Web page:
Biden asks Supreme Court to leave eviction moratorium intact
The Biden administration on Monday asked the Supreme Court to leave intact an eviction freeze put in place amid the increased spread of the highly contagious delta variant of the coronavirus.
In a court filing, lawyers for the government urged the court to let stand the Centers for Disease Control and Prevention’s (CDC) eviction moratorium while the administration appeals a lower court ruling that found the measure unlawful.
“The CDC has the statutory authority to halt evictions to prevent the spread of communicable disease,” the government argued in its brief, noting that the pandemic has worsened since the last time the justices confronted the eviction freeze.
The Supreme Court addressed an earlier version of the moratorium in June, with the justices voting 5-4 to reject a bid by a group of landlords to effectively end the policy. The minority vote comprised four of the court’s more conservative justices — Clarence Thomas, Samuel Alito, Neil Gorsuch and Amy Coney Barrett — who indicated they would have blocked the policy at that time.
Justice Brett Kavanaugh surprised some court watchers by joining the five-justice majority to deny the landlords’ request. However, Kavanaugh also said Congress would need to pass new legislation for the CDC to lawfully push the previous moratorium past its July 31 expiration date.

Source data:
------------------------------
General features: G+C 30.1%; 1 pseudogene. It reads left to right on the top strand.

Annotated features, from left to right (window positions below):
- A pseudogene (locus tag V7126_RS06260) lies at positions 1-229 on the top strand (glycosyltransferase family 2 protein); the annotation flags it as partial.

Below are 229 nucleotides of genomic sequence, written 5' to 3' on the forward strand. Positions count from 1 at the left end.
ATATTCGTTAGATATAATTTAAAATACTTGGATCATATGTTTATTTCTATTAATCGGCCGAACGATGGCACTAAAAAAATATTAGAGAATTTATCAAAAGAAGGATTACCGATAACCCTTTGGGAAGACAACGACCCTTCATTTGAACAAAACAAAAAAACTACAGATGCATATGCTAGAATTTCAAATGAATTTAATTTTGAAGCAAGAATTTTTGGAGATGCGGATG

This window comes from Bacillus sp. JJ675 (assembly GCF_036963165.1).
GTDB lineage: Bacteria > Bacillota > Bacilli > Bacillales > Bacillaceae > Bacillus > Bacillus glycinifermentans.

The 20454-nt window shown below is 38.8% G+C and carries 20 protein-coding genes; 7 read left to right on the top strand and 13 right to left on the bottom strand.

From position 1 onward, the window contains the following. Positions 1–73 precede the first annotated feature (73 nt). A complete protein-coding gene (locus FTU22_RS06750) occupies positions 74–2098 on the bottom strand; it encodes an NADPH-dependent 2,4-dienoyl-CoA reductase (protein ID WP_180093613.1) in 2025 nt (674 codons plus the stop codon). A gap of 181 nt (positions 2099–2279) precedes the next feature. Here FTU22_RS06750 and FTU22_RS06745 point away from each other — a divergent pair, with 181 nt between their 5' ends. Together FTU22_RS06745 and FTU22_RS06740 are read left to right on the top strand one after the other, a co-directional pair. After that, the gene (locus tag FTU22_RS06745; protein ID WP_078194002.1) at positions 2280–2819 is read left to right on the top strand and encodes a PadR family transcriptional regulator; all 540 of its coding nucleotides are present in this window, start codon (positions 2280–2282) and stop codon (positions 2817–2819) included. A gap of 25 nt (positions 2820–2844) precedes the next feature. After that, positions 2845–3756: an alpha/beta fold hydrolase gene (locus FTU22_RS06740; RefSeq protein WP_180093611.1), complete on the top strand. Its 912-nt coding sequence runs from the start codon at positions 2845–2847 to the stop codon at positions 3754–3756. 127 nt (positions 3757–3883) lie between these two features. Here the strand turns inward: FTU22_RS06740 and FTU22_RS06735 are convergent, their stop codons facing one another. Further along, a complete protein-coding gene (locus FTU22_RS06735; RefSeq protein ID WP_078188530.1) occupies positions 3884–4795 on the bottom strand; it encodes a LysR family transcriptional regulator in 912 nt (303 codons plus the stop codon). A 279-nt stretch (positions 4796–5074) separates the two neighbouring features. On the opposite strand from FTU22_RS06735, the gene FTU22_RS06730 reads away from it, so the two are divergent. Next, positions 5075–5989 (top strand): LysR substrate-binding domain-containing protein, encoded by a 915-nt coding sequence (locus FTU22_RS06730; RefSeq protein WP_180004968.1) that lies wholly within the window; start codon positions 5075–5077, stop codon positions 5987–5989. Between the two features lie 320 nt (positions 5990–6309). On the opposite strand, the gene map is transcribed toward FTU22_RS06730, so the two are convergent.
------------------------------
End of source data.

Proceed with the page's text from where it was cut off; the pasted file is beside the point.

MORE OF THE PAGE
But Congress did not renew the policy. Instead, the Biden administration in early August acted unilaterally to renew the lapsed eviction freeze, which is now slated to run until early October.
The new moratorium covers only areas with higher infection rates, making it more targeted than the previous nationwide freeze. Still, the latest ban as of earlier this month applied to more than 90 percent of U.S. counties.
The CDC policy, originally enacted in September and subsequently extended several times, protects tenants who state under penalty of perjury that they are unable to pay rent and would face overcrowded conditions if evicted.
The moratorium has faced numerous court challenges, leading to a patchwork of interpretations nationwide on its lawfulness.
In May, a federal judge in Washington, D.C., found that the CDC’s eviction suspension was an illegal exercise of the agency’s authority. But the judge, Dabney Friedrich, a Trump appointee, agreed to delay enforcement of her decision, citing the risk to public health if evictions were allowed to proceed.
The challengers in this case, led by the Alabama Association of Realtors, are now asking the Supreme Court to give immediate effect to Friedrich’s ruling. Both Friedrich and the intermediate federal appeals court in D.C. have denied their request.